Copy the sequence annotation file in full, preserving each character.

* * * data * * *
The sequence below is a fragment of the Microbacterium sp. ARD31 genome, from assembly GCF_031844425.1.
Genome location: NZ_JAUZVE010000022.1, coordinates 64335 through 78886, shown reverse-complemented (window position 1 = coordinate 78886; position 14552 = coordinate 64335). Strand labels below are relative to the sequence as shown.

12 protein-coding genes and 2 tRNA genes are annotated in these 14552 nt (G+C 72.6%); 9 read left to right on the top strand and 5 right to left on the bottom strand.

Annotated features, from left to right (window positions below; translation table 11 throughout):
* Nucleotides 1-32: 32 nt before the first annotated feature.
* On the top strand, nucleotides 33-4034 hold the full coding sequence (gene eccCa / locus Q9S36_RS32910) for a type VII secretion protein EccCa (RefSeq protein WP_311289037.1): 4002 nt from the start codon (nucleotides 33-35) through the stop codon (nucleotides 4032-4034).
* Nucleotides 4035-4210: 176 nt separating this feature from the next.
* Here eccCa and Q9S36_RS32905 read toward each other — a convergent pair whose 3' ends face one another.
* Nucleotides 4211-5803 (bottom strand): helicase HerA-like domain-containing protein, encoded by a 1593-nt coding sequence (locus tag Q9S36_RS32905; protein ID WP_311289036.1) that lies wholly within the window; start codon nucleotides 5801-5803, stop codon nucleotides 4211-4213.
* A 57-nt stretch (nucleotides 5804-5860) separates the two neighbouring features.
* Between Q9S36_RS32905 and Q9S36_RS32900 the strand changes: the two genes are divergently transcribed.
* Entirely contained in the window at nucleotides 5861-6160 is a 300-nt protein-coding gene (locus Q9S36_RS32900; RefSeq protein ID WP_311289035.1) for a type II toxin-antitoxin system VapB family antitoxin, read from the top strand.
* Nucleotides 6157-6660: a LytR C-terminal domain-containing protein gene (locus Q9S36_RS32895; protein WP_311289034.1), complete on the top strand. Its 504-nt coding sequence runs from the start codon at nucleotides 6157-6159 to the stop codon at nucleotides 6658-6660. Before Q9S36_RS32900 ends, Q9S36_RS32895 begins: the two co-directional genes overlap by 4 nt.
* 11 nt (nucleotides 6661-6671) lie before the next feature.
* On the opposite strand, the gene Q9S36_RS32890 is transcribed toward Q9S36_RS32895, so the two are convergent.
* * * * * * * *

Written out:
The sequence below is a fragment of the Microbacterium sp. ARD31 genome, from assembly GCF_031844425.1.
Genome location: NZ_JAUZVE010000022.1, coordinates 64335 through 78886, shown reverse-complemented (window position 1 = coordinate 78886; position 14552 = coordinate 64335). Strand labels below are relative to the sequence as shown.

12 protein-coding genes and 2 tRNA genes are annotated in these 14552 nt (G+C 72.6%); 9 read left to right on the top strand and 5 right to left on the bottom strand.

Annotated features, from left to right (window positions below; translation table 11 throughout):
* Nucleotides 1-32: 32 nt before the first annotated feature.
* On the top strand, nucleotides 33-4034 hold the full coding sequence (gene eccCa / locus Q9S36_RS32910) for a type VII secretion protein EccCa (RefSeq protein WP_311289037.1): 4002 nt from the start codon (nucleotides 33-35) through the stop codon (nucleotides 4032-4034).
* Nucleotides 4035-4210: 176 nt separating this feature from the next.
* Here eccCa and Q9S36_RS32905 read toward each other — a convergent pair whose 3' ends face one another.
* Nucleotides 4211-5803 (bottom strand): helicase HerA-like domain-containing protein, encoded by a 1593-nt coding sequence (locus tag Q9S36_RS32905; protein ID WP_311289036.1) that lies wholly within the window; start codon nucleotides 5801-5803, stop codon nucleotides 4211-4213.
* A 57-nt stretch (nucleotides 5804-5860) separates the two neighbouring features.
* Between Q9S36_RS32905 and Q9S36_RS32900 the strand changes: the two genes are divergently transcribed.
* Entirely contained in the window at nucleotides 5861-6160 is a 300-nt protein-coding gene (locus Q9S36_RS32900; RefSeq protein ID WP_311289035.1) for a type II toxin-antitoxin system VapB family antitoxin, read from the top strand.
* Nucleotides 6157-6660: a LytR C-terminal domain-containing protein gene (locus Q9S36_RS32895; protein WP_311289034.1), complete on the top strand. Its 504-nt coding sequence runs from the start codon at nucleotides 6157-6159 to the stop codon at nucleotides 6658-6660. Before Q9S36_RS32900 ends, Q9S36_RS32895 begins: the two co-directional genes overlap by 4 nt.
* 11 nt (nucleotides 6661-6671) lie before the next feature.
* On the opposite strand, the gene Q9S36_RS32890 is transcribed toward Q9S36_RS32895, so the two are convergent.